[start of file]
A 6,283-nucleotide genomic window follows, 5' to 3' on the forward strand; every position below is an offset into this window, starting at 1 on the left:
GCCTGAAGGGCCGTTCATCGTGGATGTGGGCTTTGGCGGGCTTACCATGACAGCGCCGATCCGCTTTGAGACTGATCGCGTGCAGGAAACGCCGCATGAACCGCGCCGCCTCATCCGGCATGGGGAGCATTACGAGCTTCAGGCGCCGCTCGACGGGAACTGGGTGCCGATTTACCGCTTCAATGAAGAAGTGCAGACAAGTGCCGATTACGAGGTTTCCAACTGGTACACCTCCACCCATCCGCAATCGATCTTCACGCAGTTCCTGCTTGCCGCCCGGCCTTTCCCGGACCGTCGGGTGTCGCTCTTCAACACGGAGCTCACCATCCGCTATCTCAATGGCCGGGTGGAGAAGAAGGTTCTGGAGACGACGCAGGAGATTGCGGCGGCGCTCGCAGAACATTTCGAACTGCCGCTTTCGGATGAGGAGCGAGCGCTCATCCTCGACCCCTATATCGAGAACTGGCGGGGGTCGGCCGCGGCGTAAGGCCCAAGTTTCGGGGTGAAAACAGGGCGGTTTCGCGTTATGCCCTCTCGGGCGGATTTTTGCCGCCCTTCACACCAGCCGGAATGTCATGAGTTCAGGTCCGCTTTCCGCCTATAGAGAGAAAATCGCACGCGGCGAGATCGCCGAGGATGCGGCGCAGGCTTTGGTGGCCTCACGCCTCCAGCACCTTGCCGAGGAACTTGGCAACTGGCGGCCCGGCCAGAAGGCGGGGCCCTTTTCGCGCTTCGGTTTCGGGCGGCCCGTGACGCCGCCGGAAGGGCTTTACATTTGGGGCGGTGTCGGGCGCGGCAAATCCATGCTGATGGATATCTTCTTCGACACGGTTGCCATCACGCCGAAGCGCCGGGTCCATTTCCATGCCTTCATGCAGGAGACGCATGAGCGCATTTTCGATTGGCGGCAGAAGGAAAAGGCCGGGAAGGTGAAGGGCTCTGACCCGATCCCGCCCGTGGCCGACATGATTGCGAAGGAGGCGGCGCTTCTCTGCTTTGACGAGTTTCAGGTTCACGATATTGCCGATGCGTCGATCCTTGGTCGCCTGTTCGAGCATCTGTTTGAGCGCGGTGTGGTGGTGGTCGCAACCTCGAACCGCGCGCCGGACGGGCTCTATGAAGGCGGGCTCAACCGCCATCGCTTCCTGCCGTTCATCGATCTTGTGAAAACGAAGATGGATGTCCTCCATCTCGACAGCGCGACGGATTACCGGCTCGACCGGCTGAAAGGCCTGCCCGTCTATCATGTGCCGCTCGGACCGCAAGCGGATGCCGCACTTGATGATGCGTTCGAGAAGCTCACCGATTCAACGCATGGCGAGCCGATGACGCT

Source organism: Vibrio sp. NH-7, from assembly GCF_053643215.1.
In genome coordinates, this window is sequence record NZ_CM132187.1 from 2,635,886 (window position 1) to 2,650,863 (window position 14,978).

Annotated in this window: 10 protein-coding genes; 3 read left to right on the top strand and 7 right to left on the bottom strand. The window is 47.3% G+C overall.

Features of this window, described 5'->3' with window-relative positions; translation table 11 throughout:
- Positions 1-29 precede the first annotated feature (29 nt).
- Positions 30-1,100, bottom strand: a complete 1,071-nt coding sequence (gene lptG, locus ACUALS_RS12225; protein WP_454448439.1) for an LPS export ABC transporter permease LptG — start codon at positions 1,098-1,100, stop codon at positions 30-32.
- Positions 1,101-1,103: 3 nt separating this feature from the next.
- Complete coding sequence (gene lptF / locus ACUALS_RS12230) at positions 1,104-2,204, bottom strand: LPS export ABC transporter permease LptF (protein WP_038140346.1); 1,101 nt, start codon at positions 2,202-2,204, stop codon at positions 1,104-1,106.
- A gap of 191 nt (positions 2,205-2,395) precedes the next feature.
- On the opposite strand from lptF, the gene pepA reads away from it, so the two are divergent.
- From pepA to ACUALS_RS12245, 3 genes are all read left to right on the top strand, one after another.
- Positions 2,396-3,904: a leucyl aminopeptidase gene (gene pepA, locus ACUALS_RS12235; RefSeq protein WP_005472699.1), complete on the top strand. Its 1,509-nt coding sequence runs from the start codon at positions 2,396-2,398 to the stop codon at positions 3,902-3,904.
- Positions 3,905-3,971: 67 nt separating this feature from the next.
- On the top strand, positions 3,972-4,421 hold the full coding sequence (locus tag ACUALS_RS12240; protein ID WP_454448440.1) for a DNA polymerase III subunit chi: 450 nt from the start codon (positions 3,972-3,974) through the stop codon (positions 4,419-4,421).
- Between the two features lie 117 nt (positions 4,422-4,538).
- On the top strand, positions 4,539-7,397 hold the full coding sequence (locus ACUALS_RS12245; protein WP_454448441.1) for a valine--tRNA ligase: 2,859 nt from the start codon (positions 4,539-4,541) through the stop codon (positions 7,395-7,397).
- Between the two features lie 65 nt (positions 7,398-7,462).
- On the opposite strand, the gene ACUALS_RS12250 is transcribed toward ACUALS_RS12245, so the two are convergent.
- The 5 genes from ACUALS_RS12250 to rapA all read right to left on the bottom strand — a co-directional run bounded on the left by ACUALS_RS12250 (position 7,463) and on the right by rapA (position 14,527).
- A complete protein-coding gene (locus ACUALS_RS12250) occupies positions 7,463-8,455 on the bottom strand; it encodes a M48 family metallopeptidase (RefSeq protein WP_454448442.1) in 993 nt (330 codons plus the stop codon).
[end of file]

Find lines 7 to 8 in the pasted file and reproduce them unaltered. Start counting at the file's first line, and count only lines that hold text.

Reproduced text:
- Positions 1-29 precede the first annotated feature (29 nt).
- Positions 30-1,100, bottom strand: a complete 1,071-nt coding sequence (gene lptG, locus ACUALS_RS12225; protein WP_454448439.1) for an LPS export ABC transporter permease LptG — start codon at positions 1,098-1,100, stop codon at positions 30-32.